Thats £9000 Per year assuming 2080 hours worked.
Average 1 bed flat might cost £550 per month with bills so £6600 in costs leaving you probably £6.50 or around 9 USD a day with which to meet all other costs.

I regularly see jobs advertised where experienced Machinists in general can easily be expected to work for less than someone at a local supermarket. There is probably something like 2000 practical gunsmiths in the uk though i expect most of those are above retirement age in general and work as a retirement business...

Last edited by Demonwolf444; 07/15/21 02:14 AM.
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Demonwolf444's writing is one of a skilled, experienced and very knowledgeable gun craftsman, and it is very evident when he states:



'........"All soldier and braze joints are stronger if the gap between the metals to be joined is very tight, this is why clean fractures can be very well repaired with braze, by wiring the ribs evenly you help keep the gap between the ribs and barrels consistently to a minimum.

Metal expands when heated, if you don't clamp lightly and evenly as you heat the rib it will lift up in hot spots as the rib will lenghthen be unable to slide under the wires and thus lift up. you end up filling the void with soldier and end up with a rib that ripples up and down throughout its length........"



Few are the number of people who understand what he states in the first of the two sentences above.


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I see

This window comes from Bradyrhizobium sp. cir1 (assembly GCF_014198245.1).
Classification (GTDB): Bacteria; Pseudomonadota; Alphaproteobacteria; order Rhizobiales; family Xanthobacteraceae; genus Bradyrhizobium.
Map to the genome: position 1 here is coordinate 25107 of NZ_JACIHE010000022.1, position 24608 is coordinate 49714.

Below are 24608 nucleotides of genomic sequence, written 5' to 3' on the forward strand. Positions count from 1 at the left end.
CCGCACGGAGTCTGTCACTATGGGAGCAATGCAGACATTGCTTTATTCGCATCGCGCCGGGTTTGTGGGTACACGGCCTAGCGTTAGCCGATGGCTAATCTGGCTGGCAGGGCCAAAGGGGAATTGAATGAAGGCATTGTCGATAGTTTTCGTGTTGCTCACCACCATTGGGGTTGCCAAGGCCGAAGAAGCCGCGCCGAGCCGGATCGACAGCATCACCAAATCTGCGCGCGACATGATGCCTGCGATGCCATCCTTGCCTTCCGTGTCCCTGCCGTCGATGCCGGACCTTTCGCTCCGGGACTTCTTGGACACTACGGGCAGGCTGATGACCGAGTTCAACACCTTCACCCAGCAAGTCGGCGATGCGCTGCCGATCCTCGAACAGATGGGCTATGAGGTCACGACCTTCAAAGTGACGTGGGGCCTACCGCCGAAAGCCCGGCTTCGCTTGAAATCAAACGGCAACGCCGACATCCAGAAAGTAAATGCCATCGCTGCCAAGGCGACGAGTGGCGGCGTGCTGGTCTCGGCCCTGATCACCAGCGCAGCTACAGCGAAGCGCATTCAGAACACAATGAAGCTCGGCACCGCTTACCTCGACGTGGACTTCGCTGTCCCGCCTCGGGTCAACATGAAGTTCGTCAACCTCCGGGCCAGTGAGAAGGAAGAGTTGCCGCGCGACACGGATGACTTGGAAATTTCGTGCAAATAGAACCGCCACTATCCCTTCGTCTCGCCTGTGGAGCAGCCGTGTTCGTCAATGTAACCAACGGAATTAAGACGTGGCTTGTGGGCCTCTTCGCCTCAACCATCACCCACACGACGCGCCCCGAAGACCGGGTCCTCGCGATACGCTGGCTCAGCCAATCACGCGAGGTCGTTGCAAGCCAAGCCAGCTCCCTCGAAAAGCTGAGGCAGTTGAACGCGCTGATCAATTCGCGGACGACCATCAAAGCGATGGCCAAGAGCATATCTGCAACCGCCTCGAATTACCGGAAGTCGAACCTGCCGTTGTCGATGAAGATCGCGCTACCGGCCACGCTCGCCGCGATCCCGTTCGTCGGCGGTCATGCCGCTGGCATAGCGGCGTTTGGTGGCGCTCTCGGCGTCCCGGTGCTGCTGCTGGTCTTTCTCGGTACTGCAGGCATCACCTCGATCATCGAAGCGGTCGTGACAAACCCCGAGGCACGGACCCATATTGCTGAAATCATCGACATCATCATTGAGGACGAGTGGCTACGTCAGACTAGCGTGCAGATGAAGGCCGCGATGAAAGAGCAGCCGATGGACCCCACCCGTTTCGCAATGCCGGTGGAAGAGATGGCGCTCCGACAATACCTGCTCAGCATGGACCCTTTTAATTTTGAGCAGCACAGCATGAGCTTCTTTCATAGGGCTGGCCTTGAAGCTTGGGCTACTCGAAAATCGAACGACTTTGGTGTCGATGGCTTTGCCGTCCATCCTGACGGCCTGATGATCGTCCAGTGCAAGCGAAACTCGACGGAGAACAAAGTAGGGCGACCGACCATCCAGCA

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The video on rib soldering was quite interesting. I was surprised to see him using a couple deep vise-grips to hold things together, as opposed to the specialized shop made barrel clamping fixture shown here a few years ago by Dewey Vicknair. Too bad Dewey stopped posting here, and apparently requested to have all of his excellent posts deleted. I think photos of his fixture may be on his blog or website.

I also found it interesting to see that a Sharpie marker was used to prevent solder from sticking to unwanted areas. I have used soapstone or graphite pencils to do that. But the Sharpie looks much easier and quicker. I can't wait to try it.

Not that I needed confirmation, but it is also nice to see other knowledgeable guys, with actual hands-on experience, noting that corrosive flux may be used for tinning, so long as the residue is neutralized and flushed away. Quite a number of vintage doubles were soldered with corrosive flux. I was repeatedly criticized by one know-it-all here a few years ago for recommending the excellent Oatey No. 5 tinning flux. That product has worked for me in places everything else I tried failed.


A true sign of mental illness is any gun owner who would vote for an Anti-Gunner like Joe Biden.

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Originally Posted by keith
I was repeatedly criticized by one know-it-all here a few years ago for recommending the excellent Oatey No. 5 tinning flux.


I remember you thanking me for point out the corrosive qualities of that flux, you are still welcome.


http://www.bertramandco.com/

ACGG Professional metalsmith, firearms import services.